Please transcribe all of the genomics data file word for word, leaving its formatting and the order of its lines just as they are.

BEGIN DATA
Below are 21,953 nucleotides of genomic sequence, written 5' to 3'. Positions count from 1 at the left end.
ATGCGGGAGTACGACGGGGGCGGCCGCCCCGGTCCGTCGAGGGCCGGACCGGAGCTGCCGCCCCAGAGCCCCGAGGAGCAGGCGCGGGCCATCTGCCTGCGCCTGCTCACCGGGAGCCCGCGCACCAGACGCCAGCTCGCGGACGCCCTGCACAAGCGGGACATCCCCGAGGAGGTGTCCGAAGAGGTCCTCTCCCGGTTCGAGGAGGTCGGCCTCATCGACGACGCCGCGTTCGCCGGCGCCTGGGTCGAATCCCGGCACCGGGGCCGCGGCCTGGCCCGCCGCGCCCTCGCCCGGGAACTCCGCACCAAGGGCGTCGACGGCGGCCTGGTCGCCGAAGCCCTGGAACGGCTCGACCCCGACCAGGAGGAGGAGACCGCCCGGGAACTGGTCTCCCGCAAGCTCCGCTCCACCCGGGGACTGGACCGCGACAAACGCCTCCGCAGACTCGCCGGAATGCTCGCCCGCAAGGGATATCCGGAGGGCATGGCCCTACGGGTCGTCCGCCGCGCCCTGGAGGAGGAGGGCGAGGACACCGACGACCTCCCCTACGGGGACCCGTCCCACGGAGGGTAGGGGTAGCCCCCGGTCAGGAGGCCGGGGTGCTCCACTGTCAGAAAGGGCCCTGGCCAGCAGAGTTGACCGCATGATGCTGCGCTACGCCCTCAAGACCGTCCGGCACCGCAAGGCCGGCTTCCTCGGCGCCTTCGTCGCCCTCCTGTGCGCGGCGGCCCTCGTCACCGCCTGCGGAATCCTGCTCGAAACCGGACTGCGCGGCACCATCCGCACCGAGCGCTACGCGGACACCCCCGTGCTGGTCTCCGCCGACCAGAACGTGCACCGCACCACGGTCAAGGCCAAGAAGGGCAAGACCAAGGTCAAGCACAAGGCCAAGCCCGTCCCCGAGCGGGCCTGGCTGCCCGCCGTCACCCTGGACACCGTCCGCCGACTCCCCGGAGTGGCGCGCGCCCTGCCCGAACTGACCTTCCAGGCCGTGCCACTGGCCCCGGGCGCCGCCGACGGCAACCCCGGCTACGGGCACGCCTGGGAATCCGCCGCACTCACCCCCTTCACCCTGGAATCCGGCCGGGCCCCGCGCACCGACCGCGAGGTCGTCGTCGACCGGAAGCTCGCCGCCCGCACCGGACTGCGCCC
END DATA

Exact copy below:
Below are 21,953 nucleotides of genomic sequence, written 5' to 3'. Positions count from 1 at the left end.
ATGCGGGAGTACGACGGGGGCGGCCGCCCCGGTCCGTCGAGGGCCGGACCGGAGCTGCCGCCCCAGAGCCCCGAGGAGCAGGCGCGGGCCATCTGCCTGCGCCTGCTCACCGGGAGCCCGCGCACCAGACGCCAGCTCGCGGACGCCCTGCACAAGCGGGACATCCCCGAGGAGGTGTCCGAAGAGGTCCTCTCCCGGTTCGAGGAGGTCGGCCTCATCGACGACGCCGCGTTCGCCGGCGCCTGGGTCGAATCCCGGCACCGGGGCCGCGGCCTGGCCCGCCGCGCCCTCGCCCGGGAACTCCGCACCAAGGGCGTCGACGGCGGCCTGGTCGCCGAAGCCCTGGAACGGCTCGACCCCGACCAGGAGGAGGAGACCGCCCGGGAACTGGTCTCCCGCAAGCTCCGCTCCACCCGGGGACTGGACCGCGACAAACGCCTCCGCAGACTCGCCGGAATGCTCGCCCGCAAGGGATATCCGGAGGGCATGGCCCTACGGGTCGTCCGCCGCGCCCTGGAGGAGGAGGGCGAGGACACCGACGACCTCCCCTACGGGGACCCGTCCCACGGAGGGTAGGGGTAGCCCCCGGTCAGGAGGCCGGGGTGCTCCACTGTCAGAAAGGGCCCTGGCCAGCAGAGTTGACCGCATGATGCTGCGCTACGCCCTCAAGACCGTCCGGCACCGCAAGGCCGGCTTCCTCGGCGCCTTCGTCGCCCTCCTGTGCGCGGCGGCCCTCGTCACCGCCTGCGGAATCCTGCTCGAAACCGGACTGCGCGGCACCATCCGCACCGAGCGCTACGCGGACACCCCCGTGCTGGTCTCCGCCGACCAGAACGTGCACCGCACCACGGTCAAGGCCAAGAAGGGCAAGACCAAGGTCAAGCACAAGGCCAAGCCCGTCCCCGAGCGGGCCTGGCTGCCCGCCGTCACCCTGGACACCGTCCGCCGACTCCCCGGAGTGGCGCGCGCCCTGCCCGAACTGACCTTCCAGGCCGTGCCACTGGCCCCGGGCGCCGCCGACGGCAACCCCGGCTACGGGCACGCCTGGGAATCCGCCGCACTCACCCCCTTCACCCTGGAATCCGGCCGGGCCCCGCGCACCGACCGCGAGGTCGTCGTCGACCGGAAGCTCGCCGCCCGCACCGGACTGCGCCC